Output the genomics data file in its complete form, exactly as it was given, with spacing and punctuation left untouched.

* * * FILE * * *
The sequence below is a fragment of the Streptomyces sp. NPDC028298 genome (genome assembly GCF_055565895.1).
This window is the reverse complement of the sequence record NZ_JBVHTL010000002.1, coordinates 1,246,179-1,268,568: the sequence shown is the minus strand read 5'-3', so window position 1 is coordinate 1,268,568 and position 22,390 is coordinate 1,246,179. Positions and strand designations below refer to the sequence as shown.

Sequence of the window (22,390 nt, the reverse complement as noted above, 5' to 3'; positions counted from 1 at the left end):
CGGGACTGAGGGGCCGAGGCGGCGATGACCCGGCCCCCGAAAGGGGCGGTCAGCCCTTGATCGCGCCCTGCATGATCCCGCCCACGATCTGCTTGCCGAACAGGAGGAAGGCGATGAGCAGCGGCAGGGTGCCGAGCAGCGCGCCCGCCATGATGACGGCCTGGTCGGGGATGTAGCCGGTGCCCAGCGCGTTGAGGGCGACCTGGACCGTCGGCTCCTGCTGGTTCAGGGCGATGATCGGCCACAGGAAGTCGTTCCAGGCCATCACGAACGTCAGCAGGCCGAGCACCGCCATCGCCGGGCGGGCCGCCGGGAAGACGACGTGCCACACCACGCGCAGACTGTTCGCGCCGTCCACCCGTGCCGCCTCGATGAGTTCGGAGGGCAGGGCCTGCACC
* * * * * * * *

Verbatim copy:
The sequence below is a fragment of the Streptomyces sp. NPDC028298 genome (genome assembly GCF_055565895.1).
This window is the reverse complement of the sequence record NZ_JBVHTL010000002.1, coordinates 1,246,179-1,268,568: the sequence shown is the minus strand read 5'-3', so window position 1 is coordinate 1,268,568 and position 22,390 is coordinate 1,246,179. Positions and strand designations below refer to the sequence as shown.

Sequence of the window (22,390 nt, the reverse complement as noted above, 5' to 3'; positions counted from 1 at the left end):
CGGGACTGAGGGGCCGAGGCGGCGATGACCCGGCCCCCGAAAGGGGCGGTCAGCCCTTGATCGCGCCCTGCATGATCCCGCCCACGATCTGCTTGCCGAACAGGAGGAAGGCGATGAGCAGCGGCAGGGTGCCGAGCAGCGCGCCCGCCATGATGACGGCCTGGTCGGGGATGTAGCCGGTGCCCAGCGCGTTGAGGGCGACCTGGACCGTCGGCTCCTGCTGGTTCAGGGCGATGATCGGCCACAGGAAGTCGTTCCAGGCCATCACGAACGTCAGCAGGCCGAGCACCGCCATCGCCGGGCGGGCCGCCGGGAAGACGACGTGCCACACCACGCGCAGACTGTTCGCGCCGTCCACCCGTGCCGCCTCGATGAGTTCGGAGGGCAGGGCCTGCACC